I'm trying so hard to keep my household happy and healthy, but the dementia and her own stubborn pride are making communication nearly impossible and she's convinced herself I'm a bad parent that doesn't take proper care of the kids. I honestly don't know what to do to keep her a part of the family and keep my children's lives stable.

If it helps to know ages of the grownups involved, she's 60, my fiance is 30, and I'm 25. Not sure, but I've heard ages can sometimes have an affect and give a better idea of the situation in general.

karen alonge said...

tough situation, tryingmybest. step-parenting is hard in the best of contexts, but there's a lot going on here that makes it even more challenging for you.

I suspect things will improve considerably when you guys get your own place. until then, take comfort in the fact that you are laying a supportive, nuturing foundation for the kids that they will return to again and again. their grandma won't be in their lives forever, and with a dementia diagnosis, it may not be long before she's not capable or interested in this level of involvement.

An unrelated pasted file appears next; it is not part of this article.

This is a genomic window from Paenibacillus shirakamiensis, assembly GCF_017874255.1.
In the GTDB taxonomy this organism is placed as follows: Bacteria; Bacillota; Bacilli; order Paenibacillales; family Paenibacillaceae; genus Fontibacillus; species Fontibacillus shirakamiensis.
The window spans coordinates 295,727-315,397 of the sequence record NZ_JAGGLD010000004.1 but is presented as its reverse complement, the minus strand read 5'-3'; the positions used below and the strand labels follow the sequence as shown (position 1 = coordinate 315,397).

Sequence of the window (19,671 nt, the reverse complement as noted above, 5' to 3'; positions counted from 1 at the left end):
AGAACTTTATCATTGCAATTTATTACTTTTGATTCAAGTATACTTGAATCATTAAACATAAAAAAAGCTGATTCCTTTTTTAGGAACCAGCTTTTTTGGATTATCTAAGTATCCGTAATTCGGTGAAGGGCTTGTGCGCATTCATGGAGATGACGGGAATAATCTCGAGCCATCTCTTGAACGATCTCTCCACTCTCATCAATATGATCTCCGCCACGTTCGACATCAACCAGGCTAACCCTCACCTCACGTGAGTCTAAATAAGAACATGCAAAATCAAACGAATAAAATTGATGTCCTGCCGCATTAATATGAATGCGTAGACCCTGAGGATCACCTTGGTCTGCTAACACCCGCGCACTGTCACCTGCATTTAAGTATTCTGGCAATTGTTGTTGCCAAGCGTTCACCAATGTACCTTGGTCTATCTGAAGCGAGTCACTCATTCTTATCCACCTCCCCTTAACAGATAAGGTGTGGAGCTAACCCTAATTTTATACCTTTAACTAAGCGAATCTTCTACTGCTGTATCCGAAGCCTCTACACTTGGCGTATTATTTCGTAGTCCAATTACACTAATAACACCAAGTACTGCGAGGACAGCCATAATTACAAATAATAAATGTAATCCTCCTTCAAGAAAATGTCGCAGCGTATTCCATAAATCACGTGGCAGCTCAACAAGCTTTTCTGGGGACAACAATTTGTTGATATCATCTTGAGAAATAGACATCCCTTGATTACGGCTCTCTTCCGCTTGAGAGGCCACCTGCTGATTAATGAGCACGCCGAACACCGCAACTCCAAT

Based on the little bit of information you provided here, I don't know if complete separation from their grandma is necessary, or even wise, given that they are bonded to her. Kids know the difference between rules and exceptions, and the occasional indulgence from her won't mess them up permanently.

My advice to you would be to keep doing all the great things you are doing for the kids, and to let go a little bit of what happens with her if you possibly can. You are in their lives for the long term. You are doing a great job nurturing them, and any time, energy or attention you devote to trying to change grandma only detracts from what you have left for the kids. Keep focused on them, and taking care of yourself, and things will sort themselves out.

I hope this is helpful. Please keep us posted on how things go for you.

Thanks so much for providing some health care recommendations to others as well!

tryingmybest said...

Oh my gosh, I wrote that out on my notepad and didn't realize I copy/pasted it all. They're actually notes to myself, getting the boys taken care of. *laughs*

But thank you very much for the advise, I'll keep it in mind and keep doing my best for my family.